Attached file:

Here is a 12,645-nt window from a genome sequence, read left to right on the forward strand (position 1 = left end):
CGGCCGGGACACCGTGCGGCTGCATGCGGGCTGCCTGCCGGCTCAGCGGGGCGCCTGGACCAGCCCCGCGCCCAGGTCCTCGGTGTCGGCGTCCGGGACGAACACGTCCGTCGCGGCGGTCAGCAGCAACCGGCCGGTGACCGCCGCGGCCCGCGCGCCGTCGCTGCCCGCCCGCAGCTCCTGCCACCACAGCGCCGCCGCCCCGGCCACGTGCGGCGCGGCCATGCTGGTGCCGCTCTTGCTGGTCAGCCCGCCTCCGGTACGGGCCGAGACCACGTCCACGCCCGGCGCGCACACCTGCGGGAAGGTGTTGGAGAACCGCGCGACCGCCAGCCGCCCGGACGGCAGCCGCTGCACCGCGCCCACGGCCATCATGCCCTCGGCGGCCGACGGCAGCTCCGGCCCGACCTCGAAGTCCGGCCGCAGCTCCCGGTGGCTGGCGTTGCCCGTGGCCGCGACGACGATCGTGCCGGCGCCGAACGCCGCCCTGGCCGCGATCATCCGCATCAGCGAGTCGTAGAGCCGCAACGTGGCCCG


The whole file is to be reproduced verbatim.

Here is a 12,645-nt window from a genome sequence, read left to right on the forward strand (position 1 = left end):
CGGCCGGGACACCGTGCGGCTGCATGCGGGCTGCCTGCCGGCTCAGCGGGGCGCCTGGACCAGCCCCGCGCCCAGGTCCTCGGTGTCGGCGTCCGGGACGAACACGTCCGTCGCGGCGGTCAGCAGCAACCGGCCGGTGACCGCCGCGGCCCGCGCGCCGTCGCTGCCCGCCCGCAGCTCCTGCCACCACAGCGCCGCCGCCCCGGCCACGTGCGGCGCGGCCATGCTGGTGCCGCTCTTGCTGGTCAGCCCGCCTCCGGTACGGGCCGAGACCACGTCCACGCCCGGCGCGCACACCTGCGGGAAGGTGTTGGAGAACCGCGCGACCGCCAGCCGCCCGGACGGCAGCCGCTGCACCGCGCCCACGGCCATCATGCCCTCGGCGGCCGACGGCAGCTCCGGCCCGACCTCGAAGTCCGGCCGCAGCTCCCGGTGGCTGGCGTTGCCCGTGGCCGCGACGACGATCGTGCCGGCGCCGAACGCCGCCCTGGCCGCGATCATCCGCATCAGCGAGTCGTAGAGCCGCAACGTGGCCCG